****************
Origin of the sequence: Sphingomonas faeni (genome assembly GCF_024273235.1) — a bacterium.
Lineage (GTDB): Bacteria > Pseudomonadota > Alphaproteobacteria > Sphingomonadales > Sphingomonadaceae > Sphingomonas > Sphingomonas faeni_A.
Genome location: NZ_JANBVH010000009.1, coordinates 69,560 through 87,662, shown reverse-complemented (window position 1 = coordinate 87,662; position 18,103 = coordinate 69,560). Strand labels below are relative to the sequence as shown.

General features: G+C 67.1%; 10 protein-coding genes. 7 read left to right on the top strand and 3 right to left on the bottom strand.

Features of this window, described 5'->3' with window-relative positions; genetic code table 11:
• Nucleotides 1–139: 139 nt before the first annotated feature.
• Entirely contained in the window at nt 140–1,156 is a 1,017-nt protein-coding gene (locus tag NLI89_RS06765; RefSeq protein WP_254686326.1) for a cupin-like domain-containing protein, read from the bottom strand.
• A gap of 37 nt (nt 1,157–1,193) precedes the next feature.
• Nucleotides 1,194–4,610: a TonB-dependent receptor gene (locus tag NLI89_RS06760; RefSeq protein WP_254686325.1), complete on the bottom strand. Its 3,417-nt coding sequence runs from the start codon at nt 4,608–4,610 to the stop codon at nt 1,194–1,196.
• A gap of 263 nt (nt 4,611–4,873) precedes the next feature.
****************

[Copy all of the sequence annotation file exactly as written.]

Origin of the sequence: Sphingomonas faeni (genome assembly GCF_024273235.1) — a bacterium.
Lineage (GTDB): Bacteria > Pseudomonadota > Alphaproteobacteria > Sphingomonadales > Sphingomonadaceae > Sphingomonas > Sphingomonas faeni_A.
Genome location: NZ_JANBVH010000009.1, coordinates 69,560 through 87,662, shown reverse-complemented (window position 1 = coordinate 87,662; position 18,103 = coordinate 69,560). Strand labels below are relative to the sequence as shown.

General features: G+C 67.1%; 10 protein-coding genes. 7 read left to right on the top strand and 3 right to left on the bottom strand.

Features of this window, described 5'->3' with window-relative positions; genetic code table 11:
• Nucleotides 1–139: 139 nt before the first annotated feature.
• Entirely contained in the window at nt 140–1,156 is a 1,017-nt protein-coding gene (locus tag NLI89_RS06765; RefSeq protein WP_254686326.1) for a cupin-like domain-containing protein, read from the bottom strand.
• A gap of 37 nt (nt 1,157–1,193) precedes the next feature.
• Nucleotides 1,194–4,610: a TonB-dependent receptor gene (locus tag NLI89_RS06760; RefSeq protein WP_254686325.1), complete on the bottom strand. Its 3,417-nt coding sequence runs from the start codon at nt 4,608–4,610 to the stop codon at nt 1,194–1,196.
• A gap of 263 nt (nt 4,611–4,873) precedes the next feature.